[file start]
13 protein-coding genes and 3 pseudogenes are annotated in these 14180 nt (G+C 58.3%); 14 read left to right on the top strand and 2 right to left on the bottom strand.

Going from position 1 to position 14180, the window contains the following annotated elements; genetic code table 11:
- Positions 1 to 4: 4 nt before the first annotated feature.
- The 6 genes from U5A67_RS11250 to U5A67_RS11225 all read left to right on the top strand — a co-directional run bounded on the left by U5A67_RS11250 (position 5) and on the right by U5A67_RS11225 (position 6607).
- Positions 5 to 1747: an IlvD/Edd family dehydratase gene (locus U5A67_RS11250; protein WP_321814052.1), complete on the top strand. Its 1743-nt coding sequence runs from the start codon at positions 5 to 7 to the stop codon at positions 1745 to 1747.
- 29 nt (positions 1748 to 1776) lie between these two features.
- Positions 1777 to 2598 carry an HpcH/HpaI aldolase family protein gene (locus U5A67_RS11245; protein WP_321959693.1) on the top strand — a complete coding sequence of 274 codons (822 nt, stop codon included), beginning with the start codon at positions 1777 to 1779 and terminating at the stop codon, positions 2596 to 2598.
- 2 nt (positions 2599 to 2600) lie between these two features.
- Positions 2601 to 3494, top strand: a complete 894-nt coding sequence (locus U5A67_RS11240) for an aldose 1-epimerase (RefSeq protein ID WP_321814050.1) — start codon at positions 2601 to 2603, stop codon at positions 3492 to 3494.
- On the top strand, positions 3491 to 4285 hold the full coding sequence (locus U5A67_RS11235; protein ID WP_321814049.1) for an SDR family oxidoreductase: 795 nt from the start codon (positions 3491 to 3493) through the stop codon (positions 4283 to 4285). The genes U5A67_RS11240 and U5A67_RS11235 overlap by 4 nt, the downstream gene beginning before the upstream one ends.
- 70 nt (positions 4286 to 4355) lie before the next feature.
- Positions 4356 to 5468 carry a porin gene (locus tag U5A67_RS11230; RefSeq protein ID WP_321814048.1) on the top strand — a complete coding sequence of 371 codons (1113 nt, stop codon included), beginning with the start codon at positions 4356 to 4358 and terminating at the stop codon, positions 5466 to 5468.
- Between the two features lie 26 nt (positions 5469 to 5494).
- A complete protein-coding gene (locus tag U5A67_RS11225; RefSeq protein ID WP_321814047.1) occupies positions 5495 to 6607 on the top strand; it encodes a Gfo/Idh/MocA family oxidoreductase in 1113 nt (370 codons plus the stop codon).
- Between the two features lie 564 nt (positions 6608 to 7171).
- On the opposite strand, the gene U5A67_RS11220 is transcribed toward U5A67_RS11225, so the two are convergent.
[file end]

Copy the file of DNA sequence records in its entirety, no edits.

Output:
13 protein-coding genes and 3 pseudogenes are annotated in these 14180 nt (G+C 58.3%); 14 read left to right on the top strand and 2 right to left on the bottom strand.

Going from position 1 to position 14180, the window contains the following annotated elements; genetic code table 11:
- Positions 1 to 4: 4 nt before the first annotated feature.
- The 6 genes from U5A67_RS11250 to U5A67_RS11225 all read left to right on the top strand — a co-directional run bounded on the left by U5A67_RS11250 (position 5) and on the right by U5A67_RS11225 (position 6607).
- Positions 5 to 1747: an IlvD/Edd family dehydratase gene (locus U5A67_RS11250; protein WP_321814052.1), complete on the top strand. Its 1743-nt coding sequence runs from the start codon at positions 5 to 7 to the stop codon at positions 1745 to 1747.
- 29 nt (positions 1748 to 1776) lie between these two features.
- Positions 1777 to 2598 carry an HpcH/HpaI aldolase family protein gene (locus U5A67_RS11245; protein WP_321959693.1) on the top strand — a complete coding sequence of 274 codons (822 nt, stop codon included), beginning with the start codon at positions 1777 to 1779 and terminating at the stop codon, positions 2596 to 2598.
- 2 nt (positions 2599 to 2600) lie between these two features.
- Positions 2601 to 3494, top strand: a complete 894-nt coding sequence (locus U5A67_RS11240) for an aldose 1-epimerase (RefSeq protein ID WP_321814050.1) — start codon at positions 2601 to 2603, stop codon at positions 3492 to 3494.
- On the top strand, positions 3491 to 4285 hold the full coding sequence (locus U5A67_RS11235; protein ID WP_321814049.1) for an SDR family oxidoreductase: 795 nt from the start codon (positions 3491 to 3493) through the stop codon (positions 4283 to 4285). The genes U5A67_RS11240 and U5A67_RS11235 overlap by 4 nt, the downstream gene beginning before the upstream one ends.
- 70 nt (positions 4286 to 4355) lie before the next feature.
- Positions 4356 to 5468 carry a porin gene (locus tag U5A67_RS11230; RefSeq protein ID WP_321814048.1) on the top strand — a complete coding sequence of 371 codons (1113 nt, stop codon included), beginning with the start codon at positions 4356 to 4358 and terminating at the stop codon, positions 5466 to 5468.
- Between the two features lie 26 nt (positions 5469 to 5494).
- A complete protein-coding gene (locus tag U5A67_RS11225; RefSeq protein ID WP_321814047.1) occupies positions 5495 to 6607 on the top strand; it encodes a Gfo/Idh/MocA family oxidoreductase in 1113 nt (370 codons plus the stop codon).
- Between the two features lie 564 nt (positions 6608 to 7171).
- On the opposite strand, the gene U5A67_RS11220 is transcribed toward U5A67_RS11225, so the two are convergent.